Ordu Nefise Akçelik Tunnel


Ordu Nefise Akçelik Tunnel
Ordu Nefise Akçelik Tunnel
(Hapan Tunnel)
Overview
Location Perşembe, Ordu Province
Coordinates 40°59′26″N 37°41′13″E / 40.99052°N 37.68688°E / 40.99052; 37.68688Coordinates: 40°59′26″N 37°41′13″E / 40.99052°N 37.68688°E / 40.99052; 37.68688
Ordu Nefise Akçelik Tunnel is located in Turkey
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Ordu Nefise Akçelik Tunnel
Ordu Nefise Akçelik Tunnel (Turkey)
Route D.010 E70
Start Yarlı
End Kırlı
Operation
Work begun 1997
Opened April 7, 2007
Operator General Directorate of Highways
Traffic automotive
Technical
Construction Nurol-Tekfen-Yüksel joint venture
Length 3,820 m (12,530 ft)
Number of lanes 2 x 2
Operating speed 80 km/h (50 mph)
Highest elevation 220 m (720 ft)
Lowest elevation 220 m (720 ft)

Ordu Nefise Akçelik Tunnel (Turkish: Ordu Nefise Akçelik Tüneli), originally Hapan Tunnel, (Turkish: Hapan Tüneli) is a highway tunnel constructed in Ordu Province, northern Turkey. With its length of 3,820 m (12,530 ft), it is the country's longest tunnel.[1] The tunnel is named in honor of the Turkish female civil engineer and earth scientist Nefise Akçelik (1955-2003).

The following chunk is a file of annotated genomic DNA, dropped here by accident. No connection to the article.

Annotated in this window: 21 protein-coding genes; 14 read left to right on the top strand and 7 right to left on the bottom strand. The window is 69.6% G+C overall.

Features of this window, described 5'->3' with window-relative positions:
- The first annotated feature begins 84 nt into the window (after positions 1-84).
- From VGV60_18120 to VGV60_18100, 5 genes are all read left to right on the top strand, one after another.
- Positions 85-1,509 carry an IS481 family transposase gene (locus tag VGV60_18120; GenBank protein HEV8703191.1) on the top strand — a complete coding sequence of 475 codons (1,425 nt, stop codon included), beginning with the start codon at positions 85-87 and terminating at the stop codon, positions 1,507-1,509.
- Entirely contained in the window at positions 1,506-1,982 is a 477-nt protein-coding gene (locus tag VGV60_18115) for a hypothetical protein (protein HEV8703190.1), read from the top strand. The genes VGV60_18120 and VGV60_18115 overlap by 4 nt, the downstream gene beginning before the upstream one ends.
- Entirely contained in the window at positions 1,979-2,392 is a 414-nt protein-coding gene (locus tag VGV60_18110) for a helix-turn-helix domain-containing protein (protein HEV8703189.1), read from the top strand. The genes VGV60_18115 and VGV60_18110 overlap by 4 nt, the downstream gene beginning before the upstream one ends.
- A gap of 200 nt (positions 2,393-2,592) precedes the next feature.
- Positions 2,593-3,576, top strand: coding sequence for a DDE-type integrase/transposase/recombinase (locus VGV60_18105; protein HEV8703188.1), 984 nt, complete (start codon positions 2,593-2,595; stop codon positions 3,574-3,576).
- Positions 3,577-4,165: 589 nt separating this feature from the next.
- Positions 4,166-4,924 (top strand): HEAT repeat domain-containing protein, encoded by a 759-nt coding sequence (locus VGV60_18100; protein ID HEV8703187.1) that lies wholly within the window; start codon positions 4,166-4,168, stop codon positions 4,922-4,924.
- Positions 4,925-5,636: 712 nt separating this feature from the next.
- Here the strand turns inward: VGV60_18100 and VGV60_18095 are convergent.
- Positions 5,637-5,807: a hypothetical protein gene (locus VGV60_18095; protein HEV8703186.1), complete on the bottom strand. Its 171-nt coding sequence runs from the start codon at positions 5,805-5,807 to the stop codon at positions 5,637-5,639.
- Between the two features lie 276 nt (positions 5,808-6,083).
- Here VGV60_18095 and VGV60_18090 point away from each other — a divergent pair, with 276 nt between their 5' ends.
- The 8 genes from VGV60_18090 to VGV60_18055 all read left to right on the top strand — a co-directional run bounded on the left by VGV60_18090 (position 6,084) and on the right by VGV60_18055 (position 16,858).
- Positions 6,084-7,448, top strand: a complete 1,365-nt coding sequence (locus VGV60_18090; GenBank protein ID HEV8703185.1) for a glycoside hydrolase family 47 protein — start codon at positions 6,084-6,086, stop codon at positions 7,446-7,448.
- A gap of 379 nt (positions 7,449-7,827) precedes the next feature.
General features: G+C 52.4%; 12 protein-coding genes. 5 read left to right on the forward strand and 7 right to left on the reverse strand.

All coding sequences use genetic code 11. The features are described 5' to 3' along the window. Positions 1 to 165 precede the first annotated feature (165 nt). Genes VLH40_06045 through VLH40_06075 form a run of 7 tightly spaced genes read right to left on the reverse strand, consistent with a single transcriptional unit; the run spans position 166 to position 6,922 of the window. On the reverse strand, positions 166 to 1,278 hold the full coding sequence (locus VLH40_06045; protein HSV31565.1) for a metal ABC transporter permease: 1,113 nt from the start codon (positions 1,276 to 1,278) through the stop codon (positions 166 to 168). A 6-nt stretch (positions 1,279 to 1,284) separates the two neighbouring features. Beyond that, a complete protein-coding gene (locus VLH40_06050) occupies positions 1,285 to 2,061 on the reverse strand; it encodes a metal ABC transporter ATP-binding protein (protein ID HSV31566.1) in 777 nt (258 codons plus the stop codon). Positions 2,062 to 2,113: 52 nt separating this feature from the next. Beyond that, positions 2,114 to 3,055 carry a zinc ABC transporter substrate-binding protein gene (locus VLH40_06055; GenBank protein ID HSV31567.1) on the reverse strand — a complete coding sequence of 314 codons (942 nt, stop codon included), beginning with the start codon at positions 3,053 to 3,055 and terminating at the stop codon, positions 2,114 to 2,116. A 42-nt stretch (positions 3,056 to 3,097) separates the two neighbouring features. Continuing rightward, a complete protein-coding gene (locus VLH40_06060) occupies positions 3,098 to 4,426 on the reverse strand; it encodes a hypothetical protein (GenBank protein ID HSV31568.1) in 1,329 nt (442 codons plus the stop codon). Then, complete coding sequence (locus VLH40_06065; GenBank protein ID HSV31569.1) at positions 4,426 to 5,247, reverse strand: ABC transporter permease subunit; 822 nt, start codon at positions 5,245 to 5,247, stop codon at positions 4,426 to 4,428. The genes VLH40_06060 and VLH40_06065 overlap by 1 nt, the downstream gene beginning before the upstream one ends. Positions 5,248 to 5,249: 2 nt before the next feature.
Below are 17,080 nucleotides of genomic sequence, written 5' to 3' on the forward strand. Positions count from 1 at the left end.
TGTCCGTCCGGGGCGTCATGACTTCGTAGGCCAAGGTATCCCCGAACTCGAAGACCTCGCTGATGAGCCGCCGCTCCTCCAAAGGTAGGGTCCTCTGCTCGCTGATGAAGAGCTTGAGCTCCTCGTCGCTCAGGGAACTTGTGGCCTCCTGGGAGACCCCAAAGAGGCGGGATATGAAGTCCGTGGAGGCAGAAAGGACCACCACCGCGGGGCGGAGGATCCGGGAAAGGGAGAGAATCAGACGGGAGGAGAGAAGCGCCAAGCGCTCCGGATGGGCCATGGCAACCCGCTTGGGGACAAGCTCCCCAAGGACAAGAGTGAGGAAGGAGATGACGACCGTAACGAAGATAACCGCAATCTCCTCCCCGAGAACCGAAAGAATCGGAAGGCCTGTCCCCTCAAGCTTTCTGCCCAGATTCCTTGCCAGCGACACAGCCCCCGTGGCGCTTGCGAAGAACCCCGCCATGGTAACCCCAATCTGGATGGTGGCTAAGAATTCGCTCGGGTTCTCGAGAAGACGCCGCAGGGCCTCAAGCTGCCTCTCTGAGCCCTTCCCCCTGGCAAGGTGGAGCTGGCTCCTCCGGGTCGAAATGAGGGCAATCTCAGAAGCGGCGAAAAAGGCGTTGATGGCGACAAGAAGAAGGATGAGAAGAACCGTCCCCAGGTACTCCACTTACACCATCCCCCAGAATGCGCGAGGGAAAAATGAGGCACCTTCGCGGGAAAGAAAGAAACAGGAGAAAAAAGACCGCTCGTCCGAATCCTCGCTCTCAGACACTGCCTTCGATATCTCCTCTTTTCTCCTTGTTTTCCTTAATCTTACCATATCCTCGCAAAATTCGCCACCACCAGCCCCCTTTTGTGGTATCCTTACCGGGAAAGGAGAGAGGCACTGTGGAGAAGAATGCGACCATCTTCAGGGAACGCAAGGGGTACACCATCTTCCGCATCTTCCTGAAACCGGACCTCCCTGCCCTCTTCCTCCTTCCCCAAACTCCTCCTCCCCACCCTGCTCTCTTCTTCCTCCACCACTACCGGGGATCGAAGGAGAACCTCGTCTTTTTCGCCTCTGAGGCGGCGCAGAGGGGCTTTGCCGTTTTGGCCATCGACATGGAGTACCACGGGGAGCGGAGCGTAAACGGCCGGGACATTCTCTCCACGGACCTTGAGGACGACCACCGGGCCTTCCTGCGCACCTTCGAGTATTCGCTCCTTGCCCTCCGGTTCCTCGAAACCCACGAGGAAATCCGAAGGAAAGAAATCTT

Construction

Ordu Nefise Akçelik Tunnel is part of the Samsun-Ordu Highway D.010 E70 within the Black Sea Coastal Highway, of which construction was carried out by the Turkish Nurol-Tekfen-Yüksel joint venture.[1] The cost of the tunnel totalled to TL 361 million (approx. US$265 million as of 2007 exchange rate). It has twin bores and carries two lanes of traffic in each direction. Traffic in the tunnel is controlled by 81 cameras at 16 different stations.[2]

The tunnel crosses mountainous area between the settlements Yarlı and Kırlı in Perşembe district of Ordu Province at 220 m (720 ft) elevation. It allows a short cut of 15 km (9.3 mi) between the town Fatsa and the city of Ordu saving one and half hours driving time.[3][2]

Naming and opening to traffic

Originally, the tunnel was named Hapan Tunnel. Its name was changed to Nefise Akçelik (1955-2003) in honor of the female civil engineer and earth scientist, who, working at the General Directorate of Highways, contributed much to the construction of tunnels in Turkey.[4] Finally, it was officially renamed Ordu Nefise Akçelik Tunnel in March 2007.[5]

The tunnel was opened to traffic on April 7, 2007 by Turkish Prime Minister Recep Tayyip Erdoğan.[2]

References